Brecht's actors under this method stood behind the character, showing him and in the same way judging and criticizing him in front of the viewer by means of 'Gestus' (Social Gesture). “The gestural scope is determined by the social gesture. The actor dominates the character only if he can critically follow the variety of his manifestations "[5]. Brecht understood that the Aristotelian theater naturalized social relations, making them invisible and in this sense the spectators perceived them as ahistorical. With these approaches he makes clear his position of an epic theater (first used by Erwin Piscator) and of a political nature.

Debido a su fuerte influencia Marxista, Brecht entendió que el teatro debía tener como propósito ofrecer una imagen objetiva de una sociedad determinada. En ese sentido exclama: “No es posible, mostrar una cosa sin conocerla. El actor deberá apropiarse la ciencia de las relaciones humanas y esto, práctica, experimentalmente, tomado partido en la gran lucha de clases”.

In his theater, the spectators had to reflect in an objective way to the reality that was considered changing in the performed works. It was wanted to activate in them the critical conscience regarding what was staged. The actors had to through their performances project the idea that, despite being with the characters, they represented living people. This was learned by Brecht from the Chinese Opera shows. For this reason the actors addressed the character in the third person, without identifying with them and to some extent quoting them or making allusions to the stage events. In other words, they used any meta-theatrical resource in order to avoid identifying with the characters. The Chinese actor did not identify with his character and this was learned by Brecht in his 15th century study of Noh, the Taniko[6].

The V. "Verfremdungseffekt" effect is the result of many years of work observing the performance of its actors and carefully examining each montage. Brecht thus manages to systematize a series of concepts about the interpretation that will be reflected in his dramaturgy and at the same time in the way in which his actors communicate the message, away from the ‘incarnation’ of the character, rather by creating scenic signs. As Brecht wrote in a poem he directed to his actors "You don't have to show yourself, but the world."

It is pertinent to clarify that distancing was not Brecht's creation, although the term is coined to him because he was the one who developed it the most. This technique of estrangement came from the ancient medieval theater (where the characters were distanced with the use of masks), as well as from the oriental theater and from the comedy of art itself, as Brecht himself reports.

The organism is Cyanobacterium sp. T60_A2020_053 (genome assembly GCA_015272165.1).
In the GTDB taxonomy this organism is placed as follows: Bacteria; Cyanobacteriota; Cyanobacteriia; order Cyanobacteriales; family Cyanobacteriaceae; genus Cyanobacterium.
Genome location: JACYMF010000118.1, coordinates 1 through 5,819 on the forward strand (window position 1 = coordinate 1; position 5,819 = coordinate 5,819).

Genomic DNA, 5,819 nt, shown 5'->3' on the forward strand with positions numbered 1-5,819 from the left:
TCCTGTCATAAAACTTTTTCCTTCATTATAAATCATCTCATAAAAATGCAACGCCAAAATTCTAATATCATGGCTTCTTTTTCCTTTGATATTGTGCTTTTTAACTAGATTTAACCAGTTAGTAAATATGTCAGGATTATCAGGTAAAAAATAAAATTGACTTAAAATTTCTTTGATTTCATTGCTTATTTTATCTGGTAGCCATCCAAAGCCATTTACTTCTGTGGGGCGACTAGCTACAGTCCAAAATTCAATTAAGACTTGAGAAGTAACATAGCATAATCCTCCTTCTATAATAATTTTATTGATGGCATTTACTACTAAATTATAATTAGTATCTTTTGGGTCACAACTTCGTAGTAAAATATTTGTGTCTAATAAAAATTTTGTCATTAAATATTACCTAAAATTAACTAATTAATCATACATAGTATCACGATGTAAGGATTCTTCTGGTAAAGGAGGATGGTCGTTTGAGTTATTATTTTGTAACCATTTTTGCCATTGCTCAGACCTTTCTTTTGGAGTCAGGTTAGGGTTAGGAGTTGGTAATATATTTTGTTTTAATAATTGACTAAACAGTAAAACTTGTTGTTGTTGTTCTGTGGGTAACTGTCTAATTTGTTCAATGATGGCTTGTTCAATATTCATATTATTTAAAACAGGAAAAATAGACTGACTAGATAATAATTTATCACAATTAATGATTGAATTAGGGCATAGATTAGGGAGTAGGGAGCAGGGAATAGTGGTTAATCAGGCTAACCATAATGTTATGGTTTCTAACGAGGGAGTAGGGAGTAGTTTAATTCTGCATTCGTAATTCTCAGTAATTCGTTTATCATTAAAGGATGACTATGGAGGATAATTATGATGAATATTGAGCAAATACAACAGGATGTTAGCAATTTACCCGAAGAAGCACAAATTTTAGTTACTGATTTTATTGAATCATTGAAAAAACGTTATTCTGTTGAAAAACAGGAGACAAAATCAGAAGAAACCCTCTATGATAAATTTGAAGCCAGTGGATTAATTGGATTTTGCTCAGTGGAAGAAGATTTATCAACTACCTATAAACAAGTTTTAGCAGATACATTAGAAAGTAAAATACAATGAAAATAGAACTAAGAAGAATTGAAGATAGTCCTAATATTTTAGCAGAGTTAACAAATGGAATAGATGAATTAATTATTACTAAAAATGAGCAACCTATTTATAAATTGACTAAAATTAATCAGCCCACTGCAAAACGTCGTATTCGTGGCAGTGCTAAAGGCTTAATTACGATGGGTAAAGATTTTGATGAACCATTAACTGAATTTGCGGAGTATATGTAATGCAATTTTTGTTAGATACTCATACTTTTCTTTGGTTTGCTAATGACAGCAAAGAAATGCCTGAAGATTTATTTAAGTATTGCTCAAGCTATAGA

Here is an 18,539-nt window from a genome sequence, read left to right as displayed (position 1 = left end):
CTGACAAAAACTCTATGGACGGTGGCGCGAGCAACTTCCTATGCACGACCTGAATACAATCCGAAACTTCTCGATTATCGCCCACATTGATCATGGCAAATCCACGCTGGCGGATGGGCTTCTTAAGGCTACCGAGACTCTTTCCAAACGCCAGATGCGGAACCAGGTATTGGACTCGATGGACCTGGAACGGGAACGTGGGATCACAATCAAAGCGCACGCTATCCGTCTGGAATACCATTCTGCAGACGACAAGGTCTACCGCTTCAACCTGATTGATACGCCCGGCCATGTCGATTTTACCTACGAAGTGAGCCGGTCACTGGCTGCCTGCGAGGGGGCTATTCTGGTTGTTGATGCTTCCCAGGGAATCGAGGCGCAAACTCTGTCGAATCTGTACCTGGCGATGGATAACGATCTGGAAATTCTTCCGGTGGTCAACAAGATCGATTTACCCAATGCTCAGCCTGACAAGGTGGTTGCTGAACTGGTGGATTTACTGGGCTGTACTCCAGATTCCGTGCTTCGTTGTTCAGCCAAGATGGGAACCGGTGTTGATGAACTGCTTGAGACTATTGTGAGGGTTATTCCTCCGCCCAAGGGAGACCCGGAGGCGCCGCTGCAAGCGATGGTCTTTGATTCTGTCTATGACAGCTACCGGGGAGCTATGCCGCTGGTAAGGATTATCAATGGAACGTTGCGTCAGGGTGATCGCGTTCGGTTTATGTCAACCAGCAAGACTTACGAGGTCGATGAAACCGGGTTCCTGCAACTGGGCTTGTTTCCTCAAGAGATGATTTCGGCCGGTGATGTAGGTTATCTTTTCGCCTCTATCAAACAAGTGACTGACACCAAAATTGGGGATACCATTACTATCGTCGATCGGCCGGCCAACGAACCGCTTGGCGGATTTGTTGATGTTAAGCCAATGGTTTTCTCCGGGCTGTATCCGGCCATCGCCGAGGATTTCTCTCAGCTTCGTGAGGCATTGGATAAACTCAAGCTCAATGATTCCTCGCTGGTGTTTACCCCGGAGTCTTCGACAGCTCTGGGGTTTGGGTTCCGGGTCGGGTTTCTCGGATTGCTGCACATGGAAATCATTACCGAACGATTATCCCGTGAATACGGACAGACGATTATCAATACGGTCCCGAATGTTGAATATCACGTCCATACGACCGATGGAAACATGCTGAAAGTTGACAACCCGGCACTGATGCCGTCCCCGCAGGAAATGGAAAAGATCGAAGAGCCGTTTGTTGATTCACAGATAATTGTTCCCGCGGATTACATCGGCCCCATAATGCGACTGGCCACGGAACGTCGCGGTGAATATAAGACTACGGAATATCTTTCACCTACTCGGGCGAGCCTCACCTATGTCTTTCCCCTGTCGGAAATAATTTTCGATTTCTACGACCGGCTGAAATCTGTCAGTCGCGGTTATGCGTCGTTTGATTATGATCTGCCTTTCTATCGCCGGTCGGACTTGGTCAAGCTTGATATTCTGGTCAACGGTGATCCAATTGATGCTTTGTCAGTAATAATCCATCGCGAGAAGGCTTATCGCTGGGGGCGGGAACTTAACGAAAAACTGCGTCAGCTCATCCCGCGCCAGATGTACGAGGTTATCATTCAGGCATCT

The distancing effect is complex since it involves understanding both the technical and artistic aspects of the theatrical performance. For example, Brecht uses music and song with the purpose of creating ruptures, as interruptions of the action, that is why the representation of his work Mother Courage and her children is frequently cited where this effect is shown.

In many staging of works where the distancing technique is used, it can be observed that: The viewer is challenged, songs are used to cut the dramatic action, lighting is used in an unconventional way, use of signs or banners, music is Used in an opposite way to the stage situation, songs are used, the scenography is not naturalistic, the magnification is eliminated to reveal everything that is behind the scenes, the acting movements tend to be exaggerated and more than acting, it is narrated.

Brecht is undoubtedly the most influential figure in 20th century theater, not only as a playwright and director, but also for having developed a theory (estrangement) that breaks with more than a thousand years of Aristotelian theatrical tradition (naturalism) and offering a theatrical aesthetic more committed to social struggles. Moreover, Brecht takes preponderance for being the promoter of the political theater initiated by Erwin Piscator, although surpassing it. His epic theater renewed the scene creating a new way of interpreting and appreciating drama.

[1] BERTOLD BRECHT, El Pequeño Órganon para el Teatro. Punto 51.

[2] WALTER WEIDELI, Bertolt Brecht, Breviarios Fondo de Cultura Económica, México 1969, pp. 90-91.

[3] WALTER WEIDELI, ob. cit., pág. 63.

[4] BERTOLT BRECHT, El Pequeño Órganon para el Teatro. Punto 61-63.

[5] BEROLT BRECHT, ob. Cit., punto 45-47.

[6] WALTER WEIDELI, ob. cit., pág. 63.

Photo: Wix Multimedia